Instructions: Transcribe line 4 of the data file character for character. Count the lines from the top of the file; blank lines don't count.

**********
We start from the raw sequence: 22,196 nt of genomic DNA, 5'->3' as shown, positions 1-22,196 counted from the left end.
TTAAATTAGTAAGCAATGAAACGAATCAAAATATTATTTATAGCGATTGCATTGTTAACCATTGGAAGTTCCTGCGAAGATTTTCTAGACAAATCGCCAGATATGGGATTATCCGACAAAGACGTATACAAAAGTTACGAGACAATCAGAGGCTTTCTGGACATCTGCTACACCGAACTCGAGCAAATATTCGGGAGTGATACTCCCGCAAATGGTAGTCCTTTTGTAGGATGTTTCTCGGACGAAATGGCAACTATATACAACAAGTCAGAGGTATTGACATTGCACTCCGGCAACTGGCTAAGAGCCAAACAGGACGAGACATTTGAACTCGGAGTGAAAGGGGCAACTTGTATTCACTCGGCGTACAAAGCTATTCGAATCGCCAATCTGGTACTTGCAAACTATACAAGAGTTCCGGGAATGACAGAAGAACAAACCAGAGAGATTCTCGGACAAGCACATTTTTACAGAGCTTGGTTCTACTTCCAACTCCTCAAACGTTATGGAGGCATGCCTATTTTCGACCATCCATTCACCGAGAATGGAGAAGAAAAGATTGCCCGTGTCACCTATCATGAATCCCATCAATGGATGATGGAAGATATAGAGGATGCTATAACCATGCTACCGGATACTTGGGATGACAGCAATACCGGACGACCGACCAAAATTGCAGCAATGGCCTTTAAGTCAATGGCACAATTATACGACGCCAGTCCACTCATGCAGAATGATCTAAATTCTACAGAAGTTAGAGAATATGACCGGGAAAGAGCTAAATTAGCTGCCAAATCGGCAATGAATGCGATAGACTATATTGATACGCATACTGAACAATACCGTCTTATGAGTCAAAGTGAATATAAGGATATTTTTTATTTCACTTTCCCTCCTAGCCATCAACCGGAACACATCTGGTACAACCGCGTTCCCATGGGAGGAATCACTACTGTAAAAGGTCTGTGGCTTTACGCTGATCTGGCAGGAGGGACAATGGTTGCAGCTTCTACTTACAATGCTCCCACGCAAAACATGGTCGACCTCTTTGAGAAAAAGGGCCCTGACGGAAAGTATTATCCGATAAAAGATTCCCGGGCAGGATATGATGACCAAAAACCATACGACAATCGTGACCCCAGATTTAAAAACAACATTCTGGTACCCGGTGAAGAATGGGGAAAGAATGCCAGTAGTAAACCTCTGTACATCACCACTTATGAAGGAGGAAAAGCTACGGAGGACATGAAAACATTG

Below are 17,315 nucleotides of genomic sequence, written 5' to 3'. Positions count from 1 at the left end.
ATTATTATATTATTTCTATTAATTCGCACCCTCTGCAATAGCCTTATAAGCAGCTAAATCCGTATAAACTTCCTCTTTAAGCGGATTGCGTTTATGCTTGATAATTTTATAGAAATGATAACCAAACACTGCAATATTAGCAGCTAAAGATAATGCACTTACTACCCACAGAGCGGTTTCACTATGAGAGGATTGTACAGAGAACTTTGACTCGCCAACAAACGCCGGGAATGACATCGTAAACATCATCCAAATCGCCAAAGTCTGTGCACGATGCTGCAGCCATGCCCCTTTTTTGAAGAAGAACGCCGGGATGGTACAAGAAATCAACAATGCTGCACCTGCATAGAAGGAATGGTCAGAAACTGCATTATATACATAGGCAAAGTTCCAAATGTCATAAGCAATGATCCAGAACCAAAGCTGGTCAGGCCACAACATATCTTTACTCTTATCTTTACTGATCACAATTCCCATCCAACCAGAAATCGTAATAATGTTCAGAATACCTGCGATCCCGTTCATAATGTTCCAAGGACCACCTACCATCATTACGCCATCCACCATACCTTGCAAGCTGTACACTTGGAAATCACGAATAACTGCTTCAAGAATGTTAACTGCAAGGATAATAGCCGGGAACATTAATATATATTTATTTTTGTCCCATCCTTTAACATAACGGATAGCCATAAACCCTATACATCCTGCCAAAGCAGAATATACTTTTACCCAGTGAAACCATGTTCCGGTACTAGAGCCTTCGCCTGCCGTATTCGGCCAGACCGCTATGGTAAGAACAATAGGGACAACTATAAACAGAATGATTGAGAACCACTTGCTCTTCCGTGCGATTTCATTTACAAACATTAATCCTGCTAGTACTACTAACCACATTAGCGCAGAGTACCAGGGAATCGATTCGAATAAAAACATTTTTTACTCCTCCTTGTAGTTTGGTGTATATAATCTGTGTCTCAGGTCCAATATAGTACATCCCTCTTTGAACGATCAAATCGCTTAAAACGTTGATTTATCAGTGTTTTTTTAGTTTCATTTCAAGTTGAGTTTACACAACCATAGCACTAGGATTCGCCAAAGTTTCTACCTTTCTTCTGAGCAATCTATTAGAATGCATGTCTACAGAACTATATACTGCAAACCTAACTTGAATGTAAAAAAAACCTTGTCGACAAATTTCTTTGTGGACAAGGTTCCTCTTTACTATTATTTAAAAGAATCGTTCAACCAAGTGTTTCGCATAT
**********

ATTATTATATTATTTCTATTAATTCGCACCCTCTGCAATAGCCTTATAAGCAGCTAAATCCGTATAAACTTCCTCTTTAAGCGGATTGCGTTTATGCTTGATAATTTTATAGAAATGATAACCAAACACTGCAATATTAGCAGCTAAAGATAATGCACTTACTACCCACAGAGCGGTTTCACTATGAGAGGATTGTACAGAGAACTTTGACTCGCCAACAAACGCCGGGAATGACATCGTAAACATCATCCAAATCGCCAAAGTCTGTGCACGATGCTGCAGCCATGCCCCTTTTTTGAAGAAGAACGCCGGGATGGTACAAGAAATCAACAATGCTGCACCTGCATAGAAGGAATGGTCAGAAACTGCATTATATACATAGGCAAAGTTCCAAATGTCATAAGCAATGATCCAGAACCAAAGCTGGTCAGGCCACAACATATCTTTACTCTTATCTTTACTGATCACAATTCCCATCCAACCAGAAATCGTAATAATGTTCAGAATACCTGCGATCCCGTTCATAATGTTCCAAGGACCACCTACCATCATTACGCCATCCACCATACCTTGCAAGCTGTACACTTGGAAATCACGAATAACTGCTTCAAGAATGTTAACTGCAAGGATAATAGCCGGGAACATTAATATATATTTATTTTTGTCCCATCCTTTAACATAACGGATAGCCATAAACCCTATACATCCTGCCAAAGCAGAATATACTTTTACCCAGTGAAACCATGTTCCGGTACTAGAGCCTTCGCCTGCCGTATTCGGCCAGACCGCTATGGTAAGAACAATAGGGACAACTATAAACAGAATGATTGAGAACCACTTGCTCTTCCGTGCGATTTCATTTACAAACATTAATCCTGCTAGTACTACTAACCACATTAGCGCAGAGTACCAGGGAATCGATTCGAATAAAAACATTTTTTACTCCTCCTTGTAGTTTGGTGTATATAATCTGTGTCTCAGGTCCAATATAGTACATCCCTCTTTGAACGATCAAATCGCTTAAAACGTTGATTTATCAGTGTTTTTTTAGTTTCATTTCAAGTTGAGTTTACACAACCATAGCACTAGGATTCGCCAAAGTTTCTACCTTTCTTCTGAGCAATCTATTAGAATGCATGTCTACAGAACTATATACTGCAAACCTAACTTGAATGTAAAAAAAACCTTGTCGACAAATTTCTTTGTGGACAAGGTTCCTCTTTACTATTATTTAAAAGAATCGTTCAACCAAGTGTTTCGCATAT